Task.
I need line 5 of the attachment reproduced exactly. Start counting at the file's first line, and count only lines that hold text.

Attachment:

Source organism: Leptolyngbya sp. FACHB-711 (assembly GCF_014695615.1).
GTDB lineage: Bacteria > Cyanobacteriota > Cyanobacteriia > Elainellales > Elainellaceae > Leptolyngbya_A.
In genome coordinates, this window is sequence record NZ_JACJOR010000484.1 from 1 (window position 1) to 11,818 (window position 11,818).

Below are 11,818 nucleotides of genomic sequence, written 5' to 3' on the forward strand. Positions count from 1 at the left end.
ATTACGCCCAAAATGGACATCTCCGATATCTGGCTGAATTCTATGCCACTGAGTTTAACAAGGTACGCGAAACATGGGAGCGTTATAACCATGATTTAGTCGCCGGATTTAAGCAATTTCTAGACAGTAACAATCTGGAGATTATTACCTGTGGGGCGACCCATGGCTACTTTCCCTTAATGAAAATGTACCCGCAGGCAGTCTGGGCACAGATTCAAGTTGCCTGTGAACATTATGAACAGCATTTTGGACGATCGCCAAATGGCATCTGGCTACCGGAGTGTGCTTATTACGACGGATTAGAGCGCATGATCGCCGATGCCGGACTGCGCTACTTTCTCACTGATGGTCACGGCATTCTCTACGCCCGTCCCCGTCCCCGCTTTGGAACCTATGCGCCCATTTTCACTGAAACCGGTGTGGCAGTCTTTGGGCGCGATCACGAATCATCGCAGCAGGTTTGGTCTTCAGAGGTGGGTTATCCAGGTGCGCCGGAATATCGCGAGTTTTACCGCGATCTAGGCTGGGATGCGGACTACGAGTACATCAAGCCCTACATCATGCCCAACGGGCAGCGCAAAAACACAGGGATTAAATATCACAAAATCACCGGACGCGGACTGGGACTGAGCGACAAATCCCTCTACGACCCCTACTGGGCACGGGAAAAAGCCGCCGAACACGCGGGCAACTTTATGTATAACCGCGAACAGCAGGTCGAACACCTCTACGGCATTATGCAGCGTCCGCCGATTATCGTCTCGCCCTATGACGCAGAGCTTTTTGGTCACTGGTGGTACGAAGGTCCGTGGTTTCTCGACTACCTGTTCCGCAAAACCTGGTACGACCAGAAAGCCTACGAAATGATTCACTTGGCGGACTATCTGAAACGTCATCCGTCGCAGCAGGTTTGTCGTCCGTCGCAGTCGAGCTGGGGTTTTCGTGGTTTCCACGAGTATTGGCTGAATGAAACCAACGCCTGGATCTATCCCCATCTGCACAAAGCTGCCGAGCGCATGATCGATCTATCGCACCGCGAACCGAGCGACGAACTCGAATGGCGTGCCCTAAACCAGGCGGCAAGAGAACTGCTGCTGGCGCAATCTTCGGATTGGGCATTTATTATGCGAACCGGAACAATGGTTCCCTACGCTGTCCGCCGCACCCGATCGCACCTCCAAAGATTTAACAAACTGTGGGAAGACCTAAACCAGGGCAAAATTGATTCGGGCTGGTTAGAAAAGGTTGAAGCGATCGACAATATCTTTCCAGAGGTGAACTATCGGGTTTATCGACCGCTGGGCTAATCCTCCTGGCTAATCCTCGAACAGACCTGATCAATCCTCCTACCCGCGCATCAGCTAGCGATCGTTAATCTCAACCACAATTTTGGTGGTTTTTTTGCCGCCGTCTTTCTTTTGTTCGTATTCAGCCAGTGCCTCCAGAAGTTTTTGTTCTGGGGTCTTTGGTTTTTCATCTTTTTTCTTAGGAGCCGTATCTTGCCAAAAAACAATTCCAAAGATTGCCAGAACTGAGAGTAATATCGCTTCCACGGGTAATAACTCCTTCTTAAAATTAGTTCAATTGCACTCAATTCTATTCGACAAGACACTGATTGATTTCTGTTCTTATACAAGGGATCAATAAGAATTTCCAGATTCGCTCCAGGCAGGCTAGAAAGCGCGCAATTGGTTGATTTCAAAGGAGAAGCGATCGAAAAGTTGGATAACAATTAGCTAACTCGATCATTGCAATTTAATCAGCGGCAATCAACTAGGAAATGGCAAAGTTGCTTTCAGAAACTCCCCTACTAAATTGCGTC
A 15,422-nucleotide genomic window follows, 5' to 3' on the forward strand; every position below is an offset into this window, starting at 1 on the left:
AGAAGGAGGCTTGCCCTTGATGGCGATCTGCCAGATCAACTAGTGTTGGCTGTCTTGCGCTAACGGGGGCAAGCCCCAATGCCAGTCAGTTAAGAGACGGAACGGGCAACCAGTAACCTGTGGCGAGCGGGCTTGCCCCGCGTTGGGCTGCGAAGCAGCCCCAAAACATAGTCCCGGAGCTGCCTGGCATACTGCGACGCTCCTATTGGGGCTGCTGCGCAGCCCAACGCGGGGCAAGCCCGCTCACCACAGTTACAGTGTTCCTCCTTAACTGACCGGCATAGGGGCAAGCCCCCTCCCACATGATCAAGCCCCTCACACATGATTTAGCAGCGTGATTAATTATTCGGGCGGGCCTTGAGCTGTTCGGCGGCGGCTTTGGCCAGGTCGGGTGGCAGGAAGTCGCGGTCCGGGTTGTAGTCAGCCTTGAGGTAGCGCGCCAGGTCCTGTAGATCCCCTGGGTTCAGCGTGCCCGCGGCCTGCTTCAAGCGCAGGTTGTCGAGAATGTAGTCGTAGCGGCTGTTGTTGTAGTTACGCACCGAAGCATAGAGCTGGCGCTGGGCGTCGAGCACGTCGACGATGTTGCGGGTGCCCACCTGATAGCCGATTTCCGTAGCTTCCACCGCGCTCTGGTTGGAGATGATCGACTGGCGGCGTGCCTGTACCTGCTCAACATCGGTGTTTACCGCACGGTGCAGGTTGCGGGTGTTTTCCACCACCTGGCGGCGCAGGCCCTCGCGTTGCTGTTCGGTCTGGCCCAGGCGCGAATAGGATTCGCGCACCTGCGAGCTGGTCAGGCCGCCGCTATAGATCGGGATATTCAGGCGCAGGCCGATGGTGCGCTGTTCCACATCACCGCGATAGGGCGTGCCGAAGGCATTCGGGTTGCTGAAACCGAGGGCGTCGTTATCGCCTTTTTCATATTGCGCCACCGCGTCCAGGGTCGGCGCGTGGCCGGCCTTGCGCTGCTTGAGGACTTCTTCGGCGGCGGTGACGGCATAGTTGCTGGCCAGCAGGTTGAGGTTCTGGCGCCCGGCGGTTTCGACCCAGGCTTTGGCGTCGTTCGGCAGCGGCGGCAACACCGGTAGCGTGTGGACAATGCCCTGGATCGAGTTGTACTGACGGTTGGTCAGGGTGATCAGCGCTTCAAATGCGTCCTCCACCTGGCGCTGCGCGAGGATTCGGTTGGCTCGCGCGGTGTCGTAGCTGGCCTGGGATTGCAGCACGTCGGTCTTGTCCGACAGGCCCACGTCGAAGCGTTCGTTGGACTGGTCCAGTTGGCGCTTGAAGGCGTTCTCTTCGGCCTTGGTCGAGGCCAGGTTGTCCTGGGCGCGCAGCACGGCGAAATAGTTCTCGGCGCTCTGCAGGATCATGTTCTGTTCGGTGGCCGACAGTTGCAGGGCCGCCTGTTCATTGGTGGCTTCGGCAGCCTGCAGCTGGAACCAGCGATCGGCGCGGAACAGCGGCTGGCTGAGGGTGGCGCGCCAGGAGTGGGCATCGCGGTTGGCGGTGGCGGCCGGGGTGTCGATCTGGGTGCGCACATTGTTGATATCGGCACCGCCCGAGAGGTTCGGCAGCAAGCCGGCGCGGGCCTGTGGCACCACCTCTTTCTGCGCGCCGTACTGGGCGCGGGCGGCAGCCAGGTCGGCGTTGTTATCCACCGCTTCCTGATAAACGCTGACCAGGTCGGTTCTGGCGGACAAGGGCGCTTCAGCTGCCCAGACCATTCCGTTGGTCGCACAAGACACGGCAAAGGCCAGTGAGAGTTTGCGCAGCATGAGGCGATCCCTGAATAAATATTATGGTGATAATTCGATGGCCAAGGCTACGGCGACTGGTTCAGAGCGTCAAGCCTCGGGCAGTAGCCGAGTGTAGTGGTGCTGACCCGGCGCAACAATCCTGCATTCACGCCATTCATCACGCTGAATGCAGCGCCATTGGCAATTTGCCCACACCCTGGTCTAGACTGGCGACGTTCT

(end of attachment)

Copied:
ATTACGCCCAAAATGGACATCTCCGATATCTGGCTGAATTCTATGCCACTGAGTTTAACAAGGTACGCGAAACATGGGAGCGTTATAACCATGATTTAGTCGCCGGATTTAAGCAATTTCTAGACAGTAACAATCTGGAGATTATTACCTGTGGGGCGACCCATGGCTACTTTCCCTTAATGAAAATGTACCCGCAGGCAGTCTGGGCACAGATTCAAGTTGCCTGTGAACATTATGAACAGCATTTTGGACGATCGCCAAATGGCATCTGGCTACCGGAGTGTGCTTATTACGACGGATTAGAGCGCATGATCGCCGATGCCGGACTGCGCTACTTTCTCACTGATGGTCACGGCATTCTCTACGCCCGTCCCCGTCCCCGCTTTGGAACCTATGCGCCCATTTTCACTGAAACCGGTGTGGCAGTCTTTGGGCGCGATCACGAATCATCGCAGCAGGTTTGGTCTTCAGAGGTGGGTTATCCAGGTGCGCCGGAATATCGCGAGTTTTACCGCGATCTAGGCTGGGATGCGGACTACGAGTACATCAAGCCCTACATCATGCCCAACGGGCAGCGCAAAAACACAGGGATTAAATATCACAAAATCACCGGACGCGGACTGGGACTGAGCGACAAATCCCTCTACGACCCCTACTGGGCACGGGAAAAAGCCGCCGAACACGCGGGCAACTTTATGTATAACCGCGAACAGCAGGTCGAACACCTCTACGGCATTATGCAGCGTCCGCCGATTATCGTCTCGCCCTATGACGCAGAGCTTTTTGGTCACTGGTGGTACGAAGGTCCGTGGTTTCTCGACTACCTGTTCCGCAAAACCTGGTACGACCAGAAAGCCTACGAAATGATTCACTTGGCGGACTATCTGAAACGTCATCCGTCGCAGCAGGTTTGTCGTCCGTCGCAGTCGAGCTGGGGTTTTCGTGGTTTCCACGAGTATTGGCTGAATGAAACCAACGCCTGGATCTATCCCCATCTGCACAAAGCTGCCGAGCGCATGATCGATCTATCGCACCGCGAACCGAGCGACGAACTCGAATGGCGTGCCCTAAACCAGGCGGCAAGAGAACTGCTGCTGGCGCAATCTTCGGATTGGGCATTTATTATGCGAACCGGAACAATGGTTCCCTACGCTGTCCGCCGCACCCGATCGCACCTCCAAAGATTTAACAAACTGTGGGAAGACCTAAACCAGGGCAAAATTGATTCGGGCTGGTTAGAAAAGGTTGAAGCGATCGACAATATCTTTCCAGAGGTGAACTATCGGGTTTATCGACCGCTGGGCTAATCCTCCTGGCTAATCCTCGAACAGACCTGATCAATCCTCCTACCCGCGCATCAGCTAGCGATCGTTAATCTCAACCACAATTTTGGTGGTTTTTTTGCCGCCGTCTTTCTTTTGTTCGTATTCAGCCAGTGCCTCCAGAAGTTTTTGTTCTGGGGTCTTTGGTTTTTCATCTTTTTTCTTAGGAGCCGTATCTTGCCAAAAAACAATTCCAAAGATTGCCAGAACTGAGAGTAATATCGCTTCCACGGGTAATAACTCCTTCTTAAAATTAGTTCAATTGCACTCAATTCTATTCGACAAGACACTGATTGATTTCTGTTCTTATACAAGGGATCAATAAGAATTTCCAGATTCGCTCCAGGCAGGCTAGAAAGCGCGCAATTGGTTGATTTCAAAGGAGAAGCGATCGAAAAGTTGGATAACAATTAGCTAACTCGATCATTGCAATTTAATCAGCGGCAATCAACTAGGAAATGGCAAAGTTGCTTTCAGAAACTCCCCTACTAAATTGCGTC